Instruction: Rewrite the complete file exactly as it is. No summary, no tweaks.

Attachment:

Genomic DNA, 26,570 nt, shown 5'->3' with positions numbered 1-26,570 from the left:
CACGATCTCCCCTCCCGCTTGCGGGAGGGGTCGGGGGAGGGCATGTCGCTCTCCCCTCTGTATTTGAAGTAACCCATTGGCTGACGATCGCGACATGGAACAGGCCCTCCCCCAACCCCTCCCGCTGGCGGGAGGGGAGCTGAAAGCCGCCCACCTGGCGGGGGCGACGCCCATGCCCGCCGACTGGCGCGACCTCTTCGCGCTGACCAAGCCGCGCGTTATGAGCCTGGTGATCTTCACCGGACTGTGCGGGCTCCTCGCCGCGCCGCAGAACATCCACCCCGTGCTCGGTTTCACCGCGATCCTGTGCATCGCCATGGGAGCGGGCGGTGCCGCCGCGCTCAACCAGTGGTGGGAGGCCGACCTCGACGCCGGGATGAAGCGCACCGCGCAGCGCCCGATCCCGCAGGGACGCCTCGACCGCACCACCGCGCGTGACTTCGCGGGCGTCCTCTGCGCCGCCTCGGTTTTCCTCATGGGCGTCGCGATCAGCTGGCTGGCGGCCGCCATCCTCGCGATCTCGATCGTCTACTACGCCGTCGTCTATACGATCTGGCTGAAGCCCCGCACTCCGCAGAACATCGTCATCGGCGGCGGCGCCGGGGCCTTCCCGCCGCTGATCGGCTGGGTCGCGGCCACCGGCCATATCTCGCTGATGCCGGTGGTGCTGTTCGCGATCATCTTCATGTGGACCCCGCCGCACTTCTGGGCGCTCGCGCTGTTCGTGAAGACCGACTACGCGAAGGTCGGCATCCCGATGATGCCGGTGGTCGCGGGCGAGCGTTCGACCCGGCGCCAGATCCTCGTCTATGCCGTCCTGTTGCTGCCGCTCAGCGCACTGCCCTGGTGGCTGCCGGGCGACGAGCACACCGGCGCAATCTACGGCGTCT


Genomic DNA, 26,570 nt, shown 5'->3' with positions numbered 1-26,570 from the left:
CACGATCTCCCCTCCCGCTTGCGGGAGGGGTCGGGGGAGGGCATGTCGCTCTCCCCTCTGTATTTGAAGTAACCCATTGGCTGACGATCGCGACATGGAACAGGCCCTCCCCCAACCCCTCCCGCTGGCGGGAGGGGAGCTGAAAGCCGCCCACCTGGCGGGGGCGACGCCCATGCCCGCCGACTGGCGCGACCTCTTCGCGCTGACCAAGCCGCGCGTTATGAGCCTGGTGATCTTCACCGGACTGTGCGGGCTCCTCGCCGCGCCGCAGAACATCCACCCCGTGCTCGGTTTCACCGCGATCCTGTGCATCGCCATGGGAGCGGGCGGTGCCGCCGCGCTCAACCAGTGGTGGGAGGCCGACCTCGACGCCGGGATGAAGCGCACCGCGCAGCGCCCGATCCCGCAGGGACGCCTCGACCGCACCACCGCGCGTGACTTCGCGGGCGTCCTCTGCGCCGCCTCGGTTTTCCTCATGGGCGTCGCGATCAGCTGGCTGGCGGCCGCCATCCTCGCGATCTCGATCGTCTACTACGCCGTCGTCTATACGATCTGGCTGAAGCCCCGCACTCCGCAGAACATCGTCATCGGCGGCGGCGCCGGGGCCTTCCCGCCGCTGATCGGCTGGGTCGCGGCCACCGGCCATATCTCGCTGATGCCGGTGGTGCTGTTCGCGATCATCTTCATGTGGACCCCGCCGCACTTCTGGGCGCTCGCGCTGTTCGTGAAGACCGACTACGCGAAGGTCGGCATCCCGATGATGCCGGTGGTCGCGGGCGAGCGTTCGACCCGGCGCCAGATCCTCGTCTATGCCGTCCTGTTGCTGCCGCTCAGCGCACTGCCCTGGTGGCTGCCGGGCGACGAGCACACCGGCGCAATCTACGGCGTCT